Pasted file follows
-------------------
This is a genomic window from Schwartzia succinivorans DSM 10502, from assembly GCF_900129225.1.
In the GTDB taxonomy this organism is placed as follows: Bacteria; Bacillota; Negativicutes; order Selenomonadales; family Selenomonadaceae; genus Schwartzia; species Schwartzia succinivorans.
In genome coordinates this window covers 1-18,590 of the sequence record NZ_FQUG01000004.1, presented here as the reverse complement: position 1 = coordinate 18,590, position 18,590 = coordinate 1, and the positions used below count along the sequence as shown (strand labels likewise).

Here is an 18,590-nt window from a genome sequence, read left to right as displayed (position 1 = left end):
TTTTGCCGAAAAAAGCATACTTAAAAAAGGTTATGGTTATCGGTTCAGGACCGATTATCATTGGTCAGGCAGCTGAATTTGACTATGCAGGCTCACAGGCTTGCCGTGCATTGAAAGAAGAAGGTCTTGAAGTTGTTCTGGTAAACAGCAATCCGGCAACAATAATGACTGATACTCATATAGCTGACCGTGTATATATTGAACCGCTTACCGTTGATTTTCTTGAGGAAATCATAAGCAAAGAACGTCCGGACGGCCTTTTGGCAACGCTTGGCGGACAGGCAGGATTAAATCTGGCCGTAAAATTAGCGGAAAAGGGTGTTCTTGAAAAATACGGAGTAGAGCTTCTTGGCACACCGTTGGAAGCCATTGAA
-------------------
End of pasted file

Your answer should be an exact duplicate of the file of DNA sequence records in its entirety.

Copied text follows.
This is a genomic window from Schwartzia succinivorans DSM 10502, from assembly GCF_900129225.1.
In the GTDB taxonomy this organism is placed as follows: Bacteria; Bacillota; Negativicutes; order Selenomonadales; family Selenomonadaceae; genus Schwartzia; species Schwartzia succinivorans.
In genome coordinates this window covers 1-18,590 of the sequence record NZ_FQUG01000004.1, presented here as the reverse complement: position 1 = coordinate 18,590, position 18,590 = coordinate 1, and the positions used below count along the sequence as shown (strand labels likewise).

Here is an 18,590-nt window from a genome sequence, read left to right as displayed (position 1 = left end):
TTTTGCCGAAAAAAGCATACTTAAAAAAGGTTATGGTTATCGGTTCAGGACCGATTATCATTGGTCAGGCAGCTGAATTTGACTATGCAGGCTCACAGGCTTGCCGTGCATTGAAAGAAGAAGGTCTTGAAGTTGTTCTGGTAAACAGCAATCCGGCAACAATAATGACTGATACTCATATAGCTGACCGTGTATATATTGAACCGCTTACCGTTGATTTTCTTGAGGAAATCATAAGCAAAGAACGTCCGGACGGCCTTTTGGCAACGCTTGGCGGACAGGCAGGATTAAATCTGGCCGTAAAATTAGCGGAAAAGGGTGTTCTTGAAAAATACGGAGTAGAGCTTCTTGGCACACCGTTGGAAGCCATTGAA